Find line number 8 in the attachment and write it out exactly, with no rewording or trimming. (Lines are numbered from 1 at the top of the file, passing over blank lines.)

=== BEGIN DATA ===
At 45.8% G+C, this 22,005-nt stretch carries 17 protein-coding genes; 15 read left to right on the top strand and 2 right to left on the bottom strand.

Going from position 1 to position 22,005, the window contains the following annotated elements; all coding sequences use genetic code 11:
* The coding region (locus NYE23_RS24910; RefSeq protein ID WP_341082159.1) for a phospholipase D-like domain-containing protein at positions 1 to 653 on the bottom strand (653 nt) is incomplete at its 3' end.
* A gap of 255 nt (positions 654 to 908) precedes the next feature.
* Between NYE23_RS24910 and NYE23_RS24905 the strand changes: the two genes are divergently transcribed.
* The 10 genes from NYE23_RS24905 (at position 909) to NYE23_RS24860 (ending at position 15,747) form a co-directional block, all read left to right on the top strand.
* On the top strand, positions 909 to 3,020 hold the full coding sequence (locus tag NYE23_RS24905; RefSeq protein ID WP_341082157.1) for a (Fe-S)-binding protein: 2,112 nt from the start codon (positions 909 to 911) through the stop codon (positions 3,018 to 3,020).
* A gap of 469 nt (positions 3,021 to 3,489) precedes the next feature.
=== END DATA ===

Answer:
* A gap of 469 nt (positions 3,021 to 3,489) precedes the next feature.